A Simul and a Cross
On the hill of Golgotha stood the cross that changed human history. Jesus, the Truth, bore the punishment for all the sins of His people. In that great act, Jesus declared us unable to save ourselves even as He simultaneously proclaimed Himself to be utterly able to save us. Now, as Christians, we have a new identity, described in the Latin phrase simul justus et peccator. As Christians, we simultaneously are justified before God by the imputed righteousness of Christ and we also continue to sin, even as we look to God for grace. This simul affects our reputation. As we are in Christ, we are perfect, sinless, and beloved of God. As we are growing in holiness, we are accomplishing good works, virtuous works, reputation-building works. As there is remaining sin, our reputations will be pocked with the blemishes of divine rebellion. How, then, do we guard the good name of our neighbor on this side of the cross? The ninth commandment sets three guards as we defend the reputation of another believer.
The Three Guards
We post our first guard when we determine to speak well of fellow Christians as we see God grow them in holiness through the work of the indwelling Holy Spirit. Christians were made for good works. God gets all the glory for these good works, as it is the result of His willing and doing, but good works also contribute to a Christian’s good name, his reputation. So, when you see a brother or sister growing in good works, obey the ninth commandment and say something to him or her and others about it.
We post our second guard when we refuse to give or receive gossip or slander about a brother. Even Christians, at times, sin by spreading lies or refusing to confront untruths about another believer. These lies can unjustly damage the reputation of a fellow believer. So, when you hear a brother or sister gossiping or being gossiped about, slandering or being slandered, obey the ninth commandment by confronting it, refusing to believe it, and not participating in it.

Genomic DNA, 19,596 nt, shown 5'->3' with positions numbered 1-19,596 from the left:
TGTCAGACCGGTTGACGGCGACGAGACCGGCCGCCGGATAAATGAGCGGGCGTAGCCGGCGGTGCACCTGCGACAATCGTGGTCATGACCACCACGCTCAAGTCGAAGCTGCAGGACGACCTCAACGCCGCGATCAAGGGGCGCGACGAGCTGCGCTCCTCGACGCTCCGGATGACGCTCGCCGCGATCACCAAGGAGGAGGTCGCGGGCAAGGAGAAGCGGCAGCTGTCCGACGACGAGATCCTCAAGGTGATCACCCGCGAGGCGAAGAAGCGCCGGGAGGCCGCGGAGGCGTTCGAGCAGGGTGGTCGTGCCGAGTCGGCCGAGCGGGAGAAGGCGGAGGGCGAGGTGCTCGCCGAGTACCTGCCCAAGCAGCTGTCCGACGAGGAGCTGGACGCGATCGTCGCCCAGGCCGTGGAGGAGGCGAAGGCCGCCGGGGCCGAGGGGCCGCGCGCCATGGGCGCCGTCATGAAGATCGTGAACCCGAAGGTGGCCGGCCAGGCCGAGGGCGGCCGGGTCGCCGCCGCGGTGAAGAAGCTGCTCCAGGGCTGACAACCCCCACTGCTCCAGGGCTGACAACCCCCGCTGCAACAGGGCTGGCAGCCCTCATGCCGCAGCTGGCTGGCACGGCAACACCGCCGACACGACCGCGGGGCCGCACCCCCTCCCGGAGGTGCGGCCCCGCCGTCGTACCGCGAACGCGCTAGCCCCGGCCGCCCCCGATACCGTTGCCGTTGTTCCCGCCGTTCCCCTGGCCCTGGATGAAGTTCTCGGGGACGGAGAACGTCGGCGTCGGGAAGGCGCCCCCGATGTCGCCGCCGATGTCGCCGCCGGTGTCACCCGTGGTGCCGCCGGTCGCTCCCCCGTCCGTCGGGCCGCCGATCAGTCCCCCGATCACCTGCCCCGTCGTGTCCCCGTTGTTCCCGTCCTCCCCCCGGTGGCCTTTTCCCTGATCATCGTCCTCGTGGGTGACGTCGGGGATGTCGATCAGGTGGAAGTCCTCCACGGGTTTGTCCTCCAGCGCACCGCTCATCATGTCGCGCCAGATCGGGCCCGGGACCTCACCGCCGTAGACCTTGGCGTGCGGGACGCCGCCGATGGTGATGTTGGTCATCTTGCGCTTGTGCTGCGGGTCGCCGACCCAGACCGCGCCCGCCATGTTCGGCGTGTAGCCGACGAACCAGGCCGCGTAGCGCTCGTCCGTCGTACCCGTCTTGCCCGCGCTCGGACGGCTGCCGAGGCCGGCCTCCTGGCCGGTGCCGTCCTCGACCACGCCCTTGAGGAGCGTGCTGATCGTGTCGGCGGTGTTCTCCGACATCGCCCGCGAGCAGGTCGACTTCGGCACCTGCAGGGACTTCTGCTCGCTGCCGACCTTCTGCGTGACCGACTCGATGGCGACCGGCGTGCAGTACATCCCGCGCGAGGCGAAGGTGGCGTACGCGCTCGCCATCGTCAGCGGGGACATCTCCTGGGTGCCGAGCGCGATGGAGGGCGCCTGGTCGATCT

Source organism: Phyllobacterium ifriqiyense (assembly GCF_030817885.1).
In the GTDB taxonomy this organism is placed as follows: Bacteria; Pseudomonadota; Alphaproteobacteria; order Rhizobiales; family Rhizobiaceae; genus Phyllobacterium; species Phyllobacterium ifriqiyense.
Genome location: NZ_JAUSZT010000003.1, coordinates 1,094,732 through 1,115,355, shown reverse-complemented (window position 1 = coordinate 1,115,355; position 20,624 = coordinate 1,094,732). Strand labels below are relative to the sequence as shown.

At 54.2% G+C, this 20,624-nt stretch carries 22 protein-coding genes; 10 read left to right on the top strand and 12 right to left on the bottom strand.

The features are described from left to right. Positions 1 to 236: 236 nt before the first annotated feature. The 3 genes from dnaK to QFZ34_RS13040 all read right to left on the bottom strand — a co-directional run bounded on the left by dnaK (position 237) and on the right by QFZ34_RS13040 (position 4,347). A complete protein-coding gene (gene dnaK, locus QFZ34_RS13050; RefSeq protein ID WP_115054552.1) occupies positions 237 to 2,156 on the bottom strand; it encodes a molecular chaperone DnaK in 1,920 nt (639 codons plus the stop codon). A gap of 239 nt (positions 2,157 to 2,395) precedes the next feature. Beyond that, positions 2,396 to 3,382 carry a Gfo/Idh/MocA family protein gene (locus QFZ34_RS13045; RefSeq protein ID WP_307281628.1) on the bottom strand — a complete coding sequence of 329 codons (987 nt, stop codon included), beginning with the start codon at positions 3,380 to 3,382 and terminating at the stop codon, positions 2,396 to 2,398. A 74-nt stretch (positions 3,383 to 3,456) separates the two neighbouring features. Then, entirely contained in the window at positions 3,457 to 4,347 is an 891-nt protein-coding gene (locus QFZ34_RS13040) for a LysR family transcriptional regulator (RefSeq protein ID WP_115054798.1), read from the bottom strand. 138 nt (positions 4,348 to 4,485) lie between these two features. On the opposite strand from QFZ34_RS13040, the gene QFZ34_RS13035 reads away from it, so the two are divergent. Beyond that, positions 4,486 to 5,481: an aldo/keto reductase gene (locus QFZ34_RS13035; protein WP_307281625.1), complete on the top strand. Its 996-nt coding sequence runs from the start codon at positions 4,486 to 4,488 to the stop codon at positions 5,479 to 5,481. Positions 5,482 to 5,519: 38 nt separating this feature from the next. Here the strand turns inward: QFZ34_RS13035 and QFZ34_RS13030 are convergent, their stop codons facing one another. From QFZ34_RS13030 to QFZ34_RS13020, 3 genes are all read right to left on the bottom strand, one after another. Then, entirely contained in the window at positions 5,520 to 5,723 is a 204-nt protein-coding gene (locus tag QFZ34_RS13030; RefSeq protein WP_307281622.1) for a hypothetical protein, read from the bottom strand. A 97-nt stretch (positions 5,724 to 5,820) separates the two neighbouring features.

We post our third guard when we set the expectation that Christians will both sin and repent of sin. Speaking well of a fellow believer does not mean we assume he does not sin but quite the opposite. Our reputations will reflect much of the remaining sin that we hate. Christians will have reputations for being short-tempered or, at times, fearful of men. These aren’t patterns of sin that we tolerate. Instead, we hate them. But it also affects how we speak of one another. To say that a brother is prone to outbursts of anger but hates it, is repenting of it, and is looking to Christ for mercy shows his excellent reputation of fighting sin and living by faith. He is a real sinner depending on a real Savior. Sinless perfection isn’t a part of any Christian’s reputation . . . yet.